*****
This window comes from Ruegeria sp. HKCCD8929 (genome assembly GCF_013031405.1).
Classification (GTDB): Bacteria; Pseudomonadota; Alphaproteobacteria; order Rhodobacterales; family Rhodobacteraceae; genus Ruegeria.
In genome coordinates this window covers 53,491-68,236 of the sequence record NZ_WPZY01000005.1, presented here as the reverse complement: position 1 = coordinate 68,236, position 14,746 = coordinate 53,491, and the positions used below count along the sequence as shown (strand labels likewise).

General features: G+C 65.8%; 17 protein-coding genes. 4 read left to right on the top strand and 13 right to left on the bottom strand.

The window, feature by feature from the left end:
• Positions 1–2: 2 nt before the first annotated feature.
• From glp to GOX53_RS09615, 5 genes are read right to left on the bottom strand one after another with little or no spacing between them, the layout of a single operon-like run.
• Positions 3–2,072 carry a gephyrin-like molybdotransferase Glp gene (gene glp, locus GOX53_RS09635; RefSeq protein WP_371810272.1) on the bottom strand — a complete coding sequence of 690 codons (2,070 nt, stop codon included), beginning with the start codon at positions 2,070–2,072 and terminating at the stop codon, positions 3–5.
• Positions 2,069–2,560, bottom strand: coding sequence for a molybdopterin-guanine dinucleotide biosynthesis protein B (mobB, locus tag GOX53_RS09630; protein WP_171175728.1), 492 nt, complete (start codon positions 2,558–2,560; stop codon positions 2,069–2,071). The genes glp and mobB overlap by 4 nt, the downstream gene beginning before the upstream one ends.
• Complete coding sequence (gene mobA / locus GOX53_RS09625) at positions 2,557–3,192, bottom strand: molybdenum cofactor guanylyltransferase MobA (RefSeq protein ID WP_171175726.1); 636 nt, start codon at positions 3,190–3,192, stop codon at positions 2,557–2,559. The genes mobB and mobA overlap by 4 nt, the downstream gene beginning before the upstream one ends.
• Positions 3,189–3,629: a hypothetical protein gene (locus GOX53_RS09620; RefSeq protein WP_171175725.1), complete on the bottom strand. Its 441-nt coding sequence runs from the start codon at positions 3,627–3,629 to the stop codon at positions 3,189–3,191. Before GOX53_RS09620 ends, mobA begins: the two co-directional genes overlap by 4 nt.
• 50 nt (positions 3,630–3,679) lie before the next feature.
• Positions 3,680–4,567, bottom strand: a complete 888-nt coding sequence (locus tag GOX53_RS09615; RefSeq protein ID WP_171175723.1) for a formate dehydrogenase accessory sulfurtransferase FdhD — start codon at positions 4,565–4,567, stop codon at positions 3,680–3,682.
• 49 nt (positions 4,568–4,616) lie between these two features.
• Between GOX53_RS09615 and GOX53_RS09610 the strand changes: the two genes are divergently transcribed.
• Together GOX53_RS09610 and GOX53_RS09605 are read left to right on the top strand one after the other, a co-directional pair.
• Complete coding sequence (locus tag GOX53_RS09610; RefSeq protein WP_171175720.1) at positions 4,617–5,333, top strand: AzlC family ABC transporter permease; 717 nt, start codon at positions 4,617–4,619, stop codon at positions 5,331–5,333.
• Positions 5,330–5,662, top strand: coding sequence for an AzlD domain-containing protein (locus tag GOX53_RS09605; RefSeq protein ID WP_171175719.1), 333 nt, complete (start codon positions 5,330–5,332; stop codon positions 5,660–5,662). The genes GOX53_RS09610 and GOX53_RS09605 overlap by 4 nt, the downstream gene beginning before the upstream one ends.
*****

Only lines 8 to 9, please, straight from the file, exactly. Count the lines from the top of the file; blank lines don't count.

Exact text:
• Positions 3–2,072 carry a gephyrin-like molybdotransferase Glp gene (gene glp, locus GOX53_RS09635; RefSeq protein WP_371810272.1) on the bottom strand — a complete coding sequence of 690 codons (2,070 nt, stop codon included), beginning with the start codon at positions 2,070–2,072 and terminating at the stop codon, positions 3–5.
• Positions 2,069–2,560, bottom strand: coding sequence for a molybdopterin-guanine dinucleotide biosynthesis protein B (mobB, locus tag GOX53_RS09630; protein WP_171175728.1), 492 nt, complete (start codon positions 2,558–2,560; stop codon positions 2,069–2,071). The genes glp and mobB overlap by 4 nt, the downstream gene beginning before the upstream one ends.